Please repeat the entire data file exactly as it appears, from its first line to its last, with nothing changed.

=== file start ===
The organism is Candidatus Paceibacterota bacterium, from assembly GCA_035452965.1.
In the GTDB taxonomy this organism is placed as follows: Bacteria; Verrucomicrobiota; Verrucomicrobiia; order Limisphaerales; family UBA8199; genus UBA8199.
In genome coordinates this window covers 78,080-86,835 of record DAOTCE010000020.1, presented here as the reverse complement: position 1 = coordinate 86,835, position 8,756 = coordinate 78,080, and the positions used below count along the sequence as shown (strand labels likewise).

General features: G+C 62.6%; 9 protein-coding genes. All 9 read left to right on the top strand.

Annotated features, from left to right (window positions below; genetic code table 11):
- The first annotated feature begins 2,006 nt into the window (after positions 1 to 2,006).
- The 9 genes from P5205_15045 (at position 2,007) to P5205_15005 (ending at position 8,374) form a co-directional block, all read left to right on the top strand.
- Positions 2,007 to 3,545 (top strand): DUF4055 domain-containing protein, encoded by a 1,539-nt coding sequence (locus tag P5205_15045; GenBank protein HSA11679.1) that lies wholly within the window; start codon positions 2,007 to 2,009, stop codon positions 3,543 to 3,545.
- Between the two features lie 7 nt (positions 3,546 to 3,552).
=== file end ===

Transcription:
The organism is Candidatus Paceibacterota bacterium, from assembly GCA_035452965.1.
In the GTDB taxonomy this organism is placed as follows: Bacteria; Verrucomicrobiota; Verrucomicrobiia; order Limisphaerales; family UBA8199; genus UBA8199.
In genome coordinates this window covers 78,080-86,835 of record DAOTCE010000020.1, presented here as the reverse complement: position 1 = coordinate 86,835, position 8,756 = coordinate 78,080, and the positions used below count along the sequence as shown (strand labels likewise).

General features: G+C 62.6%; 9 protein-coding genes. All 9 read left to right on the top strand.

Annotated features, from left to right (window positions below; genetic code table 11):
- The first annotated feature begins 2,006 nt into the window (after positions 1 to 2,006).
- The 9 genes from P5205_15045 (at position 2,007) to P5205_15005 (ending at position 8,374) form a co-directional block, all read left to right on the top strand.
- Positions 2,007 to 3,545 (top strand): DUF4055 domain-containing protein, encoded by a 1,539-nt coding sequence (locus tag P5205_15045; GenBank protein HSA11679.1) that lies wholly within the window; start codon positions 2,007 to 2,009, stop codon positions 3,543 to 3,545.
- Between the two features lie 7 nt (positions 3,546 to 3,552).